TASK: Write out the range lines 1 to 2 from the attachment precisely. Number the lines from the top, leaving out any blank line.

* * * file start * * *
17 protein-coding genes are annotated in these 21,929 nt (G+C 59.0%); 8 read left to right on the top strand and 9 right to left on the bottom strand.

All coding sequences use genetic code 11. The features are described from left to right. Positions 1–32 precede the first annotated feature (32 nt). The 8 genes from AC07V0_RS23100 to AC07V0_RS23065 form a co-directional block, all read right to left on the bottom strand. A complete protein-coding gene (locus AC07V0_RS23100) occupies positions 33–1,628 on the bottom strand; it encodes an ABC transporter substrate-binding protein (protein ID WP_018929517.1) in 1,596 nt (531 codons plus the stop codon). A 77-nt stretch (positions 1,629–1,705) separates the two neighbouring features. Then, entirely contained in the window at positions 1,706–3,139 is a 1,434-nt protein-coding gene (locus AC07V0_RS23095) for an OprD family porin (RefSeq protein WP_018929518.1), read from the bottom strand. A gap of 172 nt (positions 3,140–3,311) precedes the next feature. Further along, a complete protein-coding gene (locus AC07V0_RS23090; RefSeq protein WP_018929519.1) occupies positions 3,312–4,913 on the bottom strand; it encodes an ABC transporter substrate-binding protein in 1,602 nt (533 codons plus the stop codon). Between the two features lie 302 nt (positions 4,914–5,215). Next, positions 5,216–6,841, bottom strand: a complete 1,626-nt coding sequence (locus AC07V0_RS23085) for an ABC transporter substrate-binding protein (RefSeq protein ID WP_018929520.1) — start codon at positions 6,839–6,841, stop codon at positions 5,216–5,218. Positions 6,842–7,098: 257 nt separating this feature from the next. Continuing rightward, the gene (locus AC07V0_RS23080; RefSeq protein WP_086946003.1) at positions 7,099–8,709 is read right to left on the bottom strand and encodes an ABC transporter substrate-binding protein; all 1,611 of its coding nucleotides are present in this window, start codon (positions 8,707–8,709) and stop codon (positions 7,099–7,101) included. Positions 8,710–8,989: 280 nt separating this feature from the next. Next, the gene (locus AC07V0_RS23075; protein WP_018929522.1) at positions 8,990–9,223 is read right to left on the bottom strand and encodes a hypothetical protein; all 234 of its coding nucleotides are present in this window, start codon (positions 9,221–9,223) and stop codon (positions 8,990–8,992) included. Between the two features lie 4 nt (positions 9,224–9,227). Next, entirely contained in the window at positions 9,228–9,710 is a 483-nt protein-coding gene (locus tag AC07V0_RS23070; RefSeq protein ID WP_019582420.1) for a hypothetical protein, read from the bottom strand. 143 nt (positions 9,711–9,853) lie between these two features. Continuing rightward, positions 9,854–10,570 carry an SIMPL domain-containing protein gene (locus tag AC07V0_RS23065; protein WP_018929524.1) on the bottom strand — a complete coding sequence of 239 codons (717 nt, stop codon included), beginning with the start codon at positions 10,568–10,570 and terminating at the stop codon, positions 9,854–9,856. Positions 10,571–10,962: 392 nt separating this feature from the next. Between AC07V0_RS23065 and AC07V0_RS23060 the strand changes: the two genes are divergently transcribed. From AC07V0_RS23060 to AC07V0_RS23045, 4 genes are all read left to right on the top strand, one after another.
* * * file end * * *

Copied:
17 protein-coding genes are annotated in these 21,929 nt (G+C 59.0%); 8 read left to right on the top strand and 9 right to left on the bottom strand.

All coding sequences use genetic code 11. The features are described from left to right. Positions 1–32 precede the first annotated feature (32 nt). The 8 genes from AC07V0_RS23100 to AC07V0_RS23065 form a co-directional block, all read right to left on the bottom strand. A complete protein-coding gene (locus AC07V0_RS23100) occupies positions 33–1,628 on the bottom strand; it encodes an ABC transporter substrate-binding protein (protein ID WP_018929517.1) in 1,596 nt (531 codons plus the stop codon). A 77-nt stretch (positions 1,629–1,705) separates the two neighbouring features. Then, entirely contained in the window at positions 1,706–3,139 is a 1,434-nt protein-coding gene (locus AC07V0_RS23095) for an OprD family porin (RefSeq protein WP_018929518.1), read from the bottom strand. A gap of 172 nt (positions 3,140–3,311) precedes the next feature. Further along, a complete protein-coding gene (locus AC07V0_RS23090; RefSeq protein WP_018929519.1) occupies positions 3,312–4,913 on the bottom strand; it encodes an ABC transporter substrate-binding protein in 1,602 nt (533 codons plus the stop codon). Between the two features lie 302 nt (positions 4,914–5,215). Next, positions 5,216–6,841, bottom strand: a complete 1,626-nt coding sequence (locus AC07V0_RS23085) for an ABC transporter substrate-binding protein (RefSeq protein ID WP_018929520.1) — start codon at positions 6,839–6,841, stop codon at positions 5,216–5,218. Positions 6,842–7,098: 257 nt separating this feature from the next. Continuing rightward, the gene (locus AC07V0_RS23080; RefSeq protein WP_086946003.1) at positions 7,099–8,709 is read right to left on the bottom strand and encodes an ABC transporter substrate-binding protein; all 1,611 of its coding nucleotides are present in this window, start codon (positions 8,707–8,709) and stop codon (positions 7,099–7,101) included. Positions 8,710–8,989: 280 nt separating this feature from the next. Next, the gene (locus AC07V0_RS23075; protein WP_018929522.1) at positions 8,990–9,223 is read right to left on the bottom strand and encodes a hypothetical protein; all 234 of its coding nucleotides are present in this window, start codon (positions 9,221–9,223) and stop codon (positions 8,990–8,992) included. Between the two features lie 4 nt (positions 9,224–9,227). Next, entirely contained in the window at positions 9,228–9,710 is a 483-nt protein-coding gene (locus tag AC07V0_RS23070; RefSeq protein ID WP_019582420.1) for a hypothetical protein, read from the bottom strand. 143 nt (positions 9,711–9,853) lie between these two features. Continuing rightward, positions 9,854–10,570 carry an SIMPL domain-containing protein gene (locus tag AC07V0_RS23065; protein WP_018929524.1) on the bottom strand — a complete coding sequence of 239 codons (717 nt, stop codon included), beginning with the start codon at positions 10,568–10,570 and terminating at the stop codon, positions 9,854–9,856. Positions 10,571–10,962: 392 nt separating this feature from the next. Between AC07V0_RS23065 and AC07V0_RS23060 the strand changes: the two genes are divergently transcribed. From AC07V0_RS23060 to AC07V0_RS23045, 4 genes are all read left to right on the top strand, one after another.